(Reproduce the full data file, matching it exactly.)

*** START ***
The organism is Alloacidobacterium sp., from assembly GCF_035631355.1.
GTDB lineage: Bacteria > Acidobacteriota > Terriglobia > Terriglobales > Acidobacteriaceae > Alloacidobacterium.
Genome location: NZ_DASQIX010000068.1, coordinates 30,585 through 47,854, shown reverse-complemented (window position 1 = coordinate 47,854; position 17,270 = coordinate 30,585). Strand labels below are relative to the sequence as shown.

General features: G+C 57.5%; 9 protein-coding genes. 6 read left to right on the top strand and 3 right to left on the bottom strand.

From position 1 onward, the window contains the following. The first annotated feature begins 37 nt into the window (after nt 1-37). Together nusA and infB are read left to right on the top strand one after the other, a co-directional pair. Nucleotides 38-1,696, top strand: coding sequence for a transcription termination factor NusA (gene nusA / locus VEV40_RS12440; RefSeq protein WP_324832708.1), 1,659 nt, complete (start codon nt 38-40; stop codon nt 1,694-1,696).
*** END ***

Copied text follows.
The organism is Alloacidobacterium sp., from assembly GCF_035631355.1.
GTDB lineage: Bacteria > Acidobacteriota > Terriglobia > Terriglobales > Acidobacteriaceae > Alloacidobacterium.
Genome location: NZ_DASQIX010000068.1, coordinates 30,585 through 47,854, shown reverse-complemented (window position 1 = coordinate 47,854; position 17,270 = coordinate 30,585). Strand labels below are relative to the sequence as shown.

General features: G+C 57.5%; 9 protein-coding genes. 6 read left to right on the top strand and 3 right to left on the bottom strand.

From position 1 onward, the window contains the following. The first annotated feature begins 37 nt into the window (after nt 1-37). Together nusA and infB are read left to right on the top strand one after the other, a co-directional pair. Nucleotides 38-1,696, top strand: coding sequence for a transcription termination factor NusA (gene nusA / locus VEV40_RS12440; RefSeq protein WP_324832708.1), 1,659 nt, complete (start codon nt 38-40; stop codon nt 1,694-1,696).